Babbitt, who is credited with 4.7 million miles of safe driving, works with the Texas Motor Transportation Association and the American Trucking Association on programs that promote trucking and safe driving.

His regular route is an overnight run to Houston and back, often with hazardous material.

Most nights, he leaves Dallas about 9:30 p.m. on round trips that will range from 500 to 537 miles.

“I put two kids through college, my home is paid for, and I have a 401(k),” Babbitt said. “Part of my job is to get the word out that these are good jobs.”

Rusty AuCoin doesn’t need convincing.

In December 2011, he and his family were living in a budget suite hotel off Harry Hines Boulevard. AuCoin had been laid off from his job as a master carpenter and decided to become a truck driver.

He enrolled in a truck-driving school run by FFE Transportation of Dallas.

“My third day in training, my wife called and said we were being evicted at the budget suite,” said AuCoin, 33.

That was 15 long months ago.

Today he has completed his driver training, acquired his own truck through an FFE lease-purchase program and has been certified to train student drivers on his long-distance runs.

“It has changed my life,” said AuCoin, a native of Alabama who said he and his family now live in a new home in Lewisville. “I expected it to take three to five years to get to where I am now. But with the way things are in the industry, there are lots of opportunities.”

He expects to make $80,000 to $100,000 this year.

“I’d like to be home more,” said AuCoin, who stays on the road for three weeks at a time, driving about 5,000 miles a week. “But I’ve honestly got it made.”

FFE typically has about 20 students in driving classes at the school it started 30 months ago.

“We get a lot of career changers,” said Mark Rhea, vice president of FFE. “We have people looking at trucking who have been laid off, who are tired of the job they are doing.”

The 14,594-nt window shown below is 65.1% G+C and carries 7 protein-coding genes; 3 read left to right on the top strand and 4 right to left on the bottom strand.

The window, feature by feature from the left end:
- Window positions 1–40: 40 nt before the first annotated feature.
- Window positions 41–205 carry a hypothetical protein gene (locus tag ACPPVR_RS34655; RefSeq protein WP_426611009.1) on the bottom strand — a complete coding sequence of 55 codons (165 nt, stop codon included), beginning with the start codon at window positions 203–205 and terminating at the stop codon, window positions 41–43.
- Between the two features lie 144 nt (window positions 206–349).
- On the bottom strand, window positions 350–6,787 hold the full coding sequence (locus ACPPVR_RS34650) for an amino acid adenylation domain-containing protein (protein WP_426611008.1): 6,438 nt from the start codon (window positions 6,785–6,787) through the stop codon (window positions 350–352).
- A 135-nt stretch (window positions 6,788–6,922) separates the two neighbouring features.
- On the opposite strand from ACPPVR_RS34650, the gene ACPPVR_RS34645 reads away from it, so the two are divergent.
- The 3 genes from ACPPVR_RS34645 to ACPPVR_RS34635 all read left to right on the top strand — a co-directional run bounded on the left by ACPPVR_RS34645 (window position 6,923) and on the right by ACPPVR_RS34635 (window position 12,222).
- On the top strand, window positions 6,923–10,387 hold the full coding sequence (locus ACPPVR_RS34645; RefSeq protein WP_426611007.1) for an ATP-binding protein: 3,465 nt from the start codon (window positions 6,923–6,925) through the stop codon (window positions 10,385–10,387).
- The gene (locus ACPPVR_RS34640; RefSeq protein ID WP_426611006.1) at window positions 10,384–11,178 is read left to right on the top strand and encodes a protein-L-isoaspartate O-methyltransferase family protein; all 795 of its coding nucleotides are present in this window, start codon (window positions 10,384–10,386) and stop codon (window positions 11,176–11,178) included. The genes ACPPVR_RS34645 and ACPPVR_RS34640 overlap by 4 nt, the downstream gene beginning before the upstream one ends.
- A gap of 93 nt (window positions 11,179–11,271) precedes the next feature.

Among the recent recruits were a guy who used to sell vacuum cleaners and a woman who had grown to hate her job in health care.

One of its success stories, a man from Arkansas, had rarely driven on paved streets before taking up trucking.

“He’s been with us for about two years and is doing real well,” Rhea said.

As long as students agree to work for FFE for at least a year, they pay nothing for the school or lodging.

Although Rhea wouldn’t disclose the percentage of students who get their commercial driver’s licenses, he acknowledged that the company needs 20 to 25 new drivers a week just to cover turnover.

“We have constant turnover, like everybody else,” he said. “We could use a few more drivers.”

Tougher regulations

One reason FFE decided to open its school was a set of tough new federal regulations on commercial drivers imposed in 2011.

The Compliance, Safety and Accountability Program identifies drivers with poor safety records and holds them and their employers responsible for their actions behind the wheel.

“Three to five years ago, we had a contingent of drivers who traded companies every six months when they got into some trouble,” Rhea said. “We just traded problems among us.”

Now no big company will hire drivers with bad records, he said.

Though the program has probably made trucking safer, it aggravates the shortage by eliminating some drivers.

“If the economy continues to tick, the shortage will continue to accelerate,” Rhea said. “But the school at least gives us some control over it.”

Esparza of TMTA sees no easy solution on the horizon.

Returning military veterans might provide a new source of recruits for trucking. But offsetting that, shippers in Texas are losing experienced drivers to a new source: the oil industry.

“If a guy is making $45,000 hauling pipe from Beaumont to Houston, he can make $85,000 to $90,000 in the Oil Patch,” Esparza said.

“I think all of these factors will continue to put pressure on freight costs,” he said.